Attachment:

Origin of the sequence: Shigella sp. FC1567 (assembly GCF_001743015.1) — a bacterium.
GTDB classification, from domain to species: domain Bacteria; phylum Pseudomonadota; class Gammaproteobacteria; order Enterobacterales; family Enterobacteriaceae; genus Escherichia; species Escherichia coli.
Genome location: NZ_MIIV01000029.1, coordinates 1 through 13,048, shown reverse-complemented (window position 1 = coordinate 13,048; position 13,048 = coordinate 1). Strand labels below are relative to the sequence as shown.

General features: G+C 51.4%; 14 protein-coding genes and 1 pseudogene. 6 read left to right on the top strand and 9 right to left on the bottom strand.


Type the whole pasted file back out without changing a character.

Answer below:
Origin of the sequence: Shigella sp. FC1567 (assembly GCF_001743015.1) — a bacterium.
GTDB classification, from domain to species: domain Bacteria; phylum Pseudomonadota; class Gammaproteobacteria; order Enterobacterales; family Enterobacteriaceae; genus Escherichia; species Escherichia coli.
Genome location: NZ_MIIV01000029.1, coordinates 1 through 13,048, shown reverse-complemented (window position 1 = coordinate 13,048; position 13,048 = coordinate 1). Strand labels below are relative to the sequence as shown.

General features: G+C 51.4%; 14 protein-coding genes and 1 pseudogene. 6 read left to right on the top strand and 9 right to left on the bottom strand.